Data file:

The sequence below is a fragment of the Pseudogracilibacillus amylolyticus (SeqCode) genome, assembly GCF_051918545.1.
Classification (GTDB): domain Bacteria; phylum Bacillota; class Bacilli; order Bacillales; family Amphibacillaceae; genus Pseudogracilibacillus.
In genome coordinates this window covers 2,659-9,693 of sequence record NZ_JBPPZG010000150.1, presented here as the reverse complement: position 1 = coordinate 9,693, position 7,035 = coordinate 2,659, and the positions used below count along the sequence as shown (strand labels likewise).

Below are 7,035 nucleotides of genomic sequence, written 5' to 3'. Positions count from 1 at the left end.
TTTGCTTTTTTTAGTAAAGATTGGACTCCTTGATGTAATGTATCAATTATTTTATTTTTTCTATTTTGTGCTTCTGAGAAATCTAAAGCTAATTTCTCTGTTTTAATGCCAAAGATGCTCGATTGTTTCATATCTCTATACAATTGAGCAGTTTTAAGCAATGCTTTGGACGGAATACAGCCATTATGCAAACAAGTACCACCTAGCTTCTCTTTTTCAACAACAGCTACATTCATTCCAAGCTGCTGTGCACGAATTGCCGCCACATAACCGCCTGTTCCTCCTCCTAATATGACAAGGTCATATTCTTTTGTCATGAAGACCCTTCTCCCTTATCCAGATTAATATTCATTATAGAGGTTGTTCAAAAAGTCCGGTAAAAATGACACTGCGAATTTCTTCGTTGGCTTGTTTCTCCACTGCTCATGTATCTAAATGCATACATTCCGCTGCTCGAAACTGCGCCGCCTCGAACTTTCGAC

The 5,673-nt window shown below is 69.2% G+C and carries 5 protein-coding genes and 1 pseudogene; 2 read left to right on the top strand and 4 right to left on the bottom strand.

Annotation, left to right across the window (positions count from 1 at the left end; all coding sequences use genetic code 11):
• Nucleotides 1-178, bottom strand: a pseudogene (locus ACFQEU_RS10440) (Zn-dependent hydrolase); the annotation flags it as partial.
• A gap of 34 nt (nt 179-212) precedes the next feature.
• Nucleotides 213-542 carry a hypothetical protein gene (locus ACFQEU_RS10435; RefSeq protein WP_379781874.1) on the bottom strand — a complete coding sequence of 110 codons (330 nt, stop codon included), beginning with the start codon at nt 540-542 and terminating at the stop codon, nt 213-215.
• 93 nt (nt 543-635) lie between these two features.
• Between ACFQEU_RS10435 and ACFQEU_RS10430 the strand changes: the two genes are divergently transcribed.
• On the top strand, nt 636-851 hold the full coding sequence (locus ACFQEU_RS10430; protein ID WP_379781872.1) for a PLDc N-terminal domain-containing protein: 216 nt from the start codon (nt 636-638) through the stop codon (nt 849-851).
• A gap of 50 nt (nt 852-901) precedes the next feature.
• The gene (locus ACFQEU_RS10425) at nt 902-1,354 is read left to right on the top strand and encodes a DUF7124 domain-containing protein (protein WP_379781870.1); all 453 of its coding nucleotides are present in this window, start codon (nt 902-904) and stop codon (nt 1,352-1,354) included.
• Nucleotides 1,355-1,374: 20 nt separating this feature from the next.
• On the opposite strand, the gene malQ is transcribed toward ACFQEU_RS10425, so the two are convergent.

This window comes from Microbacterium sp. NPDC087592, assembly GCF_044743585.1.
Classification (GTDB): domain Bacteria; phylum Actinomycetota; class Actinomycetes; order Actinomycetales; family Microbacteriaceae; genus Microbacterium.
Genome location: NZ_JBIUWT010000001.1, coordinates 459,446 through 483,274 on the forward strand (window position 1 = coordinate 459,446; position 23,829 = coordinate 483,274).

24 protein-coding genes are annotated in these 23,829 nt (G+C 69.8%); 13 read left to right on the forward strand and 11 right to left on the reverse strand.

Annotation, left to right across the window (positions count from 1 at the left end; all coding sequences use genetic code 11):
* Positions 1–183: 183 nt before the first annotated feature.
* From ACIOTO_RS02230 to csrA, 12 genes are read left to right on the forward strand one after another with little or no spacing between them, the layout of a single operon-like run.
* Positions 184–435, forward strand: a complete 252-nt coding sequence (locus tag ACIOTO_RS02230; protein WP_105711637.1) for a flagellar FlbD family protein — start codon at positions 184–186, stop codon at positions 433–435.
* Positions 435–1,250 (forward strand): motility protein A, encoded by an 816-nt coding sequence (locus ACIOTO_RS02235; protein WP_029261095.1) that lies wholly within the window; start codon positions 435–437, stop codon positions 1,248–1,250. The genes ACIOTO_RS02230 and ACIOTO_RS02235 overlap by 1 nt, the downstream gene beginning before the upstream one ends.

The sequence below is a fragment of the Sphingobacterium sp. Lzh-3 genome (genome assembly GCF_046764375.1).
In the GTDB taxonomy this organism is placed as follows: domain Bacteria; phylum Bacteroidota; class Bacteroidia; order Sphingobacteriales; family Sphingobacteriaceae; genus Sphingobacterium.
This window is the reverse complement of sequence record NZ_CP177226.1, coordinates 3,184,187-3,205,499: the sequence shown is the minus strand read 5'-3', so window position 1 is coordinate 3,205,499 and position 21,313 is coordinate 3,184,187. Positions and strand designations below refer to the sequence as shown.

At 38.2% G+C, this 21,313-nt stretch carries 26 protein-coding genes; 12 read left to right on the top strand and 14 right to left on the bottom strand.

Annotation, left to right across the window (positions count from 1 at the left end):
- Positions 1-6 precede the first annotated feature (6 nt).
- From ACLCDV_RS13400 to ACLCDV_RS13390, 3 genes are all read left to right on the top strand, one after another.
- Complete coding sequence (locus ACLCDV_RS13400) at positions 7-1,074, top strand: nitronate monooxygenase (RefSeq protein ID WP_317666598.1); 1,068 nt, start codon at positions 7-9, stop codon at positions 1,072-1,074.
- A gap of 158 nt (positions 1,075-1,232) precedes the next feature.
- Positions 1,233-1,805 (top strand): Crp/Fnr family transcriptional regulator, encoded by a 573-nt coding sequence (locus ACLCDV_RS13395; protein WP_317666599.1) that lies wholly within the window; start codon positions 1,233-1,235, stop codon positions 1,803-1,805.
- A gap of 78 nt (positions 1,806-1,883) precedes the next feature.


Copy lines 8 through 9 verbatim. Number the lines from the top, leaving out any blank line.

• Nucleotides 1-178, bottom strand: a pseudogene (locus ACFQEU_RS10440) (Zn-dependent hydrolase); the annotation flags it as partial.
• A gap of 34 nt (nt 179-212) precedes the next feature.